ChangeLearningReflectionUncategorizedMarch 6, 20240The Wild Ride of Real Learning, Part II

Museo de Min­ería y la Industria

It’s been just about a year since I wrote my last post, and I real­ize I’m find­ing out even more about learn­ing as we evolve our life here in Spain. I just reread my first “Long Wild Ride of Real Learn­ing” post, and every­thing I shared in it is still true. How­ev­er, I want to add anoth­er ele­ment that I think will be help­ful to any­one who’s on a seri­ous learn­ing jour­ney of any kind.

Giv­en that I’ve been work­ing on learn­ing the Span­ish lan­guage and cul­ture for anoth­er twelve months, you’d think I would be pret­ty per­fect by now, right? If you said “no way,” then you have much more real­is­tic expec­ta­tions than I do.

Most days, at some point I think to myself some ver­sion of, “My god, Eri­ka, you’ve been learn­ing Span­ish for 8 years now, real­ly inten­sive­ly for the past 2 years AND YOU’RE NOT 100% FLUENT YET?  What’s your problem?!”


Your Self-talk Can Real­ly Beat You Up

My neg­a­tive self-talk about this top­ic seems to have got­ten worse instead of bet­ter over the past year. I neglect to notice that I con­duct my entire life in Span­ish while we’re here. I read news­pa­pers and books in Span­ish dai­ly, rarely hav­ing to stop and look up words; I’ve been work­ing with our love­ly lawyer, Belén, to nav­i­gate the wild­ly com­plex and con­tra­dic­to­ry process of get­ting a dig­i­tal nomad visa — all in Span­ish. Youtube videos in Span­ish are my go-to to find out whether stuff I’m inter­est­ed in exists here (can we change our heat­ing sys­tem in the apart­ment to a heat pump?). Every day I have con­ver­sa­tions with friends and acquain­tances, and peo­ple often tell me how good my Span­ish is.

Instead of all these pos­i­tive things, though, what I notice are all the small mis­takes I make, the times I have to ask some­one who’s speak­ing very quick­ly to repeat them­selves, the fact that I some­times don’t know a word I want to say. Focus­ing on the neg­a­tive in this way is exhaust­ing and not fun.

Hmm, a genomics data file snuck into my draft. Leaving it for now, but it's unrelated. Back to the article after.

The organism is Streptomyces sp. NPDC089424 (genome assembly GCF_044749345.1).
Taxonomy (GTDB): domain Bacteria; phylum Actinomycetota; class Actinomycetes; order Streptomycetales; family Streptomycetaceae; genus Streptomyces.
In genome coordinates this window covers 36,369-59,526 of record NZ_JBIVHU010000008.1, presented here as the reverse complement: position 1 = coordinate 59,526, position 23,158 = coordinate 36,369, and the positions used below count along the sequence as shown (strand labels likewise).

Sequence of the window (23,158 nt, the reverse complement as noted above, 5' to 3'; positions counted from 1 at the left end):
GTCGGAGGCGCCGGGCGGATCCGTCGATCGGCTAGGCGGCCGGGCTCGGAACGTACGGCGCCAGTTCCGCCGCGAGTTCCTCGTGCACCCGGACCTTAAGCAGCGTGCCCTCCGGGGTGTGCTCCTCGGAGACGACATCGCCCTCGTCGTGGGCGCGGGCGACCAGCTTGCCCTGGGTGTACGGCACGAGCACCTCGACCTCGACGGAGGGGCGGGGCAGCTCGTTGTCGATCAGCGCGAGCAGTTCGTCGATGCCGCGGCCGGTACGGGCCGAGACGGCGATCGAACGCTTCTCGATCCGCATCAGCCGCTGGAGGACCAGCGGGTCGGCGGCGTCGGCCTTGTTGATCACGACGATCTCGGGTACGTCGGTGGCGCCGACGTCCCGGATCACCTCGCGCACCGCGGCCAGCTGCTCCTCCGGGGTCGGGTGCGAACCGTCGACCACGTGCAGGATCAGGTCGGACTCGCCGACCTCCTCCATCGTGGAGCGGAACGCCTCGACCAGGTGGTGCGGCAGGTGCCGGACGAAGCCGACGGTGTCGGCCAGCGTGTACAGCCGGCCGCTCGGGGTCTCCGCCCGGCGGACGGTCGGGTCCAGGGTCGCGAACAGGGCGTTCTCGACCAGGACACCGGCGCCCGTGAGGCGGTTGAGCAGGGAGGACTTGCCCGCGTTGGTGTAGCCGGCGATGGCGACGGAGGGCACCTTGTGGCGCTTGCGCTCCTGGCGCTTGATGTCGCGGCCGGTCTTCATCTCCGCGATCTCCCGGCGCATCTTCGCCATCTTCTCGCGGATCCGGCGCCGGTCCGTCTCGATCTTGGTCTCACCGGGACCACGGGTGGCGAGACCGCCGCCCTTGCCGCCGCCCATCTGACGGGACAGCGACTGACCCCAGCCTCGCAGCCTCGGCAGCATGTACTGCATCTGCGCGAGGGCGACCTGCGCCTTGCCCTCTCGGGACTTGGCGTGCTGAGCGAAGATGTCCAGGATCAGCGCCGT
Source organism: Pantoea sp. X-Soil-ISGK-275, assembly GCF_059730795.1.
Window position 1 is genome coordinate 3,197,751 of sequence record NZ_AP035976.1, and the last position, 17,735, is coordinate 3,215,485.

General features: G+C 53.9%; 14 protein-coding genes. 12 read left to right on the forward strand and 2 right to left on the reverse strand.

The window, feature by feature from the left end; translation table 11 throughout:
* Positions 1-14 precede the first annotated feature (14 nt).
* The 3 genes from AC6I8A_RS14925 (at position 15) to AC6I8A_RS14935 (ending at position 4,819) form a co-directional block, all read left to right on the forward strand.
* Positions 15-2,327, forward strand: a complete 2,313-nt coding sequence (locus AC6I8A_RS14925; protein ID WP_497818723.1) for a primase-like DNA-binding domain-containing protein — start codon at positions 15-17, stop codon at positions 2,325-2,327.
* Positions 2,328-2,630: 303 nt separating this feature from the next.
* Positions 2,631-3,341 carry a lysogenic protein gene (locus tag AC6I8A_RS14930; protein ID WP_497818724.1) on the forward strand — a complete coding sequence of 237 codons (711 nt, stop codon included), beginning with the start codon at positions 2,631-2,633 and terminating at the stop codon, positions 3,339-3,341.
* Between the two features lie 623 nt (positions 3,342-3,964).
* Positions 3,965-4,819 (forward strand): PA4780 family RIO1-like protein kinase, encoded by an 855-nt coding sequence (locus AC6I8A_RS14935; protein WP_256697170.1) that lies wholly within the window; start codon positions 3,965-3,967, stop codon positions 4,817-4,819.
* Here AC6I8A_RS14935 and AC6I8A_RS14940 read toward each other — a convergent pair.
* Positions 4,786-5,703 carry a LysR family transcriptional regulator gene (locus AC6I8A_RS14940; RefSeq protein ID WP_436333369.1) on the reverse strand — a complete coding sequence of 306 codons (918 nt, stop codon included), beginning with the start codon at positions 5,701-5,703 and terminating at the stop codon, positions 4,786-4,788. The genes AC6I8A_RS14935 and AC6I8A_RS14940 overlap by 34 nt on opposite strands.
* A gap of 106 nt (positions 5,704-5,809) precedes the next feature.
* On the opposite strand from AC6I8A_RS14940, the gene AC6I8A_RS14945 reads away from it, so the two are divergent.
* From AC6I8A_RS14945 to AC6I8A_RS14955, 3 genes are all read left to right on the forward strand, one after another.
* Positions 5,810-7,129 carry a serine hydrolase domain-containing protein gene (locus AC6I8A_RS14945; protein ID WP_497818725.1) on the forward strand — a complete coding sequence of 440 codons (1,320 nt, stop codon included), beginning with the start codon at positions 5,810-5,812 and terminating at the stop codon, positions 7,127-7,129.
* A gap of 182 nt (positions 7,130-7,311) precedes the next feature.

Enough­ness; An Impor­tant Idea for Learning

So, what I’m try­ing to do now (as I rec­om­mend­ed last year) is to be kind to myself, and more specif­i­cal­ly to remind myself that I am enough just just as I am.  “Enough­ness” is a pow­er­ful con­cept that I learned from my friend and col­league JC Lip­pold, and it means just what it says: to acknowl­edge to your­self that who and what you are right now is, indeed, enough.

It does­n’t mean that you don’t want to keep grow­ing, and it has noth­ing to do with com­pla­cen­cy. It just means that if you are enough right now, your moti­va­tion for con­tin­u­ing to improve can be the joy of evo­lu­tion, the thrill of dis­cov­ery, and the sat­is­fac­tion of new knowl­edge and new skill.

When we feel as though we’re not enough, then all too often our moti­va­tion for improve­ment is neg­a­tive: “I want to get bet­ter because I’m not hap­py with who I am or what I can do right now.”

So these days, when my mind starts to beat me up and tell me my progress is not enough (and that there­fore I am not enough), I con­scious­ly stop and say, “I am enough. I am hav­ing a love­ly life, and enjoy­ing every day, and I am able to do every­thing I need to do to live in my adop­tive lan­guage and land.”

And once I’ve relaxed into that, it’s easy (and pret­ty joy­ful) to add — “and I’m excit­ed about con­tin­u­ing to improve.”

What are you work­ing on learn­ing and how can you start from a place of “enough’?


Big props to JC: here’s his web­site.  Thank you, buddy!

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